“Also useful would be cheaper and better ways of processing, separating and metalizing rare earths. Whether investors will get excited about that in an environment where rare earth prices are low, it’s hard to say,” he added.
The quest for ex-China supply has resulted in an increased number of new rare earths mining and processing initiatives in recent years. Japan made big moves early in 2023 to wean itself off China-derived rare earths products, particularly Dy and Tb. The Japan Organization for Metals and Energy Security and Sojitz (TSE:2768), through Japan Australia Rare Earths, inked an agreement to invest AU$200 million in the production and supply of heavy rare earths from Australia-based Lynas Rare Earths (ASX:LYC,OTC Pink:LYSCF). This investment, explains MIRU, will allow Lynas to expand its light rare earths production and begin for the first time the production of heavy rare earths Dy and Tb.
Looking over to the US, in 2022, the Department of Defense awarded a US$35 million grant to MP Materials (NYSE:MP) for a new rare earths processing facility. The company has put that funding to use by commissioning an NdPr separation plant in 2023; it is now working to expand its downstream manufacturing operations to include alloys and magnets.
“A key supply chain to follow will be to see where separated rare earths are sent from MP Materials and how much feedstock (unseparated) is exported to China,” said the Project Blue team. Investors should keep an eye out for further “potential advances in rare earth separation capacity, which in turn will fundamentally need the support from metal, alloying and magnet production capacity to diversify magnet supply chains for OEMs.”
CRU Group’s Thomas also sees magnet metals such as light rare earths Nd, Pr and samarium as the best positioned to perform well in 2024 and going forward, especially as EV sales increase globally.
Compared to supply, Stormcrow’s Hykawy finds the demand picture easier to paint. Globally, EV sales remain strong, despite the challenges of reliable charging infrastructure and range anxiety on the part of buyers.
“But small-battery plug-in hybrids or range-extended EVs can offer the best of both worlds, and they need electric motors,” he noted. “Rare earth-based magnets offer the simplest approach to powerful and compact electric motors, so continued sales of EVs should bring growing demand for these materials.”
What factors will move the rare earths market in 2024?
While there don’t seem to be any market-shaking catalysts on the horizon for rare earths in 2024, there are few key factors that could have an impact on the industry in the new year and beyond.
For his part, Hykawy thinks 2024 will be short on rare earths catalysts, but he pointed to a number of trends in the space to follow, such as the few companies outside of China developing cost-effective processing technologies.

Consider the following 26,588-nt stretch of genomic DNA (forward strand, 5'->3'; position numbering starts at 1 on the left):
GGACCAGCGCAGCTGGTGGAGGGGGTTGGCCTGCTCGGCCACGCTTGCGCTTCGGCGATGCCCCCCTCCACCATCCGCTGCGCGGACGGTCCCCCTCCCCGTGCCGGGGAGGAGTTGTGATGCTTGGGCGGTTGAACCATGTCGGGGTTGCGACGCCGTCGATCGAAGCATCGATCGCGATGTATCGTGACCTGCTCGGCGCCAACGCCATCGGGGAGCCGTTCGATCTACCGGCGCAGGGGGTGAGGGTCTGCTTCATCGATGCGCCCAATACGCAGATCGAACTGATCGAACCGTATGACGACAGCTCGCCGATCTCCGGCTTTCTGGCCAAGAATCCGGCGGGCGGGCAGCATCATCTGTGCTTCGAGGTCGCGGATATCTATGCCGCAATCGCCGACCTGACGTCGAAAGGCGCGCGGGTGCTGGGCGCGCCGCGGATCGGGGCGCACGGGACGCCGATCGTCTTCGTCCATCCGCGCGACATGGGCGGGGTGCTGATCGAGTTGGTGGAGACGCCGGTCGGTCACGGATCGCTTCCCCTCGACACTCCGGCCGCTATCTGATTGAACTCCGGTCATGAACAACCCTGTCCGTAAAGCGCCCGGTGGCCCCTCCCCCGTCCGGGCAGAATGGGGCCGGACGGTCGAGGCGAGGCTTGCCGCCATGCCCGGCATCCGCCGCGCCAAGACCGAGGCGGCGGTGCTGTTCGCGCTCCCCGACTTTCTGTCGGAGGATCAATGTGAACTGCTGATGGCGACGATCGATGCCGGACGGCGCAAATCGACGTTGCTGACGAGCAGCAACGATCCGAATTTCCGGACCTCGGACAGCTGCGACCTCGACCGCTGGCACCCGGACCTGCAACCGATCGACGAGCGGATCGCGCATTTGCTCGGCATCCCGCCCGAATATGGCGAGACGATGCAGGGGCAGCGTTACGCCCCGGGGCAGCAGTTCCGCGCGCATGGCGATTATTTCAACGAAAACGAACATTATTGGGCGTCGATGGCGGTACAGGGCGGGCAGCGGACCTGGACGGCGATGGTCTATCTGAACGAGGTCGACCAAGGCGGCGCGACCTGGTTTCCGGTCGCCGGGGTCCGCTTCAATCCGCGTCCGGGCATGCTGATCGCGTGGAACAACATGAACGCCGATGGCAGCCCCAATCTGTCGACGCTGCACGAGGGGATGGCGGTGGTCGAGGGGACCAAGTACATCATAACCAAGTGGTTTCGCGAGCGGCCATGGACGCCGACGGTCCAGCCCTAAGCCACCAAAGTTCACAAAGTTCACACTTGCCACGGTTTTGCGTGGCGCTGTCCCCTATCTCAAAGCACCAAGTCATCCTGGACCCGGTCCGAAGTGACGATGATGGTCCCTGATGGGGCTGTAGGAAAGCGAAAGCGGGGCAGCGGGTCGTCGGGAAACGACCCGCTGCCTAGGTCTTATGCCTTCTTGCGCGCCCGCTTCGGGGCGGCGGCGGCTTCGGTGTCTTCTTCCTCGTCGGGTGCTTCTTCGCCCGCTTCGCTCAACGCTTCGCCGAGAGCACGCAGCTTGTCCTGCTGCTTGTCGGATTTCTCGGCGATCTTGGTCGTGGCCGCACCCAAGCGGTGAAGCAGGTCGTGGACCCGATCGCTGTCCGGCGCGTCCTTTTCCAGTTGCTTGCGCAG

“There is also the continuing development of alternatives to rare earths to consider, new technology that can provide strong magnets without using rare earths. Again, probably not happening in 2024, but something to keep an eye on,” he said. “Rare earths remain very important to the automotive industry, but it’s not easy to point to a single factor that will rejuvenate investor interest in this space.”
Speaking about rare earths alternatives, Thomas said CRU Group doesn’t expect to see “any more momentum on non-REE magnets in EVs,’ mainly because of lower rare earths prices and higher availability. “There are known tradeoffs in performance to move away from REE-based magnets, and a large market move to non-REE magnets would come only with sustained high prices or limits to REE magnet availability,” he said.
On the ‘carrot’ side, the US is incentivizing the development of its REE value chain via the Inflation Reduction Act, which provides R&D funding and project financing, while Australia has long supported domestic mining projects through funding and tax incentives. Meanwhile, policies such as Europe’s Critical Raw Materials Act represent the ‘stick’ approach by setting quotas for the supply of domestic versus imported critical raw materials.
“In the end, this boils down to cost in where materials are sourced. Policies which impact relative cost of production/sourcing will be the ones that move the needle on Chinese reliance shares,” said Thomas.
Securities Disclosure: I, Melissa Pistilli, hold no direct investment interest in any company mentioned in this article.